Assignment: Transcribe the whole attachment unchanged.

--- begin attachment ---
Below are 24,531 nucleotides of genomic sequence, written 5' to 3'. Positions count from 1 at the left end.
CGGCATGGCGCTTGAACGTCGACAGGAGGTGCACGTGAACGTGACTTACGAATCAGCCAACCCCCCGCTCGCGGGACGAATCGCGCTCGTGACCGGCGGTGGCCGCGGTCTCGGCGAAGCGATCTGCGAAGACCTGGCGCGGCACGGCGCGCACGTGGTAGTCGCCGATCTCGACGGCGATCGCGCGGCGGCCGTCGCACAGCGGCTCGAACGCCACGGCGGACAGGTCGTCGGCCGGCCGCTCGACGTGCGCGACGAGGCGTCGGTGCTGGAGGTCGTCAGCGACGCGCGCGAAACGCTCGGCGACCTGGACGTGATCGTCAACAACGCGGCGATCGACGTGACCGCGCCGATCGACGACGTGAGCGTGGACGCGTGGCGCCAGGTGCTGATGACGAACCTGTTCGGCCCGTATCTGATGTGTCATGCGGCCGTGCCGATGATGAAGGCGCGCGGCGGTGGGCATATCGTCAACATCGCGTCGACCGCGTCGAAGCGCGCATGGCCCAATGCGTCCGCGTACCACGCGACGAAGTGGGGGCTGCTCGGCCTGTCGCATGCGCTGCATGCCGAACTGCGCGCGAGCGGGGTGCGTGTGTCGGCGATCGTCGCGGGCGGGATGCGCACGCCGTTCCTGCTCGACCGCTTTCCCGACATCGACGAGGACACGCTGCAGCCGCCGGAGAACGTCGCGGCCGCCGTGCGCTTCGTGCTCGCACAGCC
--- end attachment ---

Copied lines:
Below are 24,531 nucleotides of genomic sequence, written 5' to 3'. Positions count from 1 at the left end.
CGGCATGGCGCTTGAACGTCGACAGGAGGTGCACGTGAACGTGACTTACGAATCAGCCAACCCCCCGCTCGCGGGACGAATCGCGCTCGTGACCGGCGGTGGCCGCGGTCTCGGCGAAGCGATCTGCGAAGACCTGGCGCGGCACGGCGCGCACGTGGTAGTCGCCGATCTCGACGGCGATCGCGCGGCGGCCGTCGCACAGCGGCTCGAACGCCACGGCGGACAGGTCGTCGGCCGGCCGCTCGACGTGCGCGACGAGGCGTCGGTGCTGGAGGTCGTCAGCGACGCGCGCGAAACGCTCGGCGACCTGGACGTGATCGTCAACAACGCGGCGATCGACGTGACCGCGCCGATCGACGACGTGAGCGTGGACGCGTGGCGCCAGGTGCTGATGACGAACCTGTTCGGCCCGTATCTGATGTGTCATGCGGCCGTGCCGATGATGAAGGCGCGCGGCGGTGGGCATATCGTCAACATCGCGTCGACCGCGTCGAAGCGCGCATGGCCCAATGCGTCCGCGTACCACGCGACGAAGTGGGGGCTGCTCGGCCTGTCGCATGCGCTGCATGCCGAACTGCGCGCGAGCGGGGTGCGTGTGTCGGCGATCGTCGCGGGCGGGATGCGCACGCCGTTCCTGCTCGACCGCTTTCCCGACATCGACGAGGACACGCTGCAGCCGCCGGAGAACGTCGCGGCCGCCGTGCGCTTCGTGCTCGCACAGCC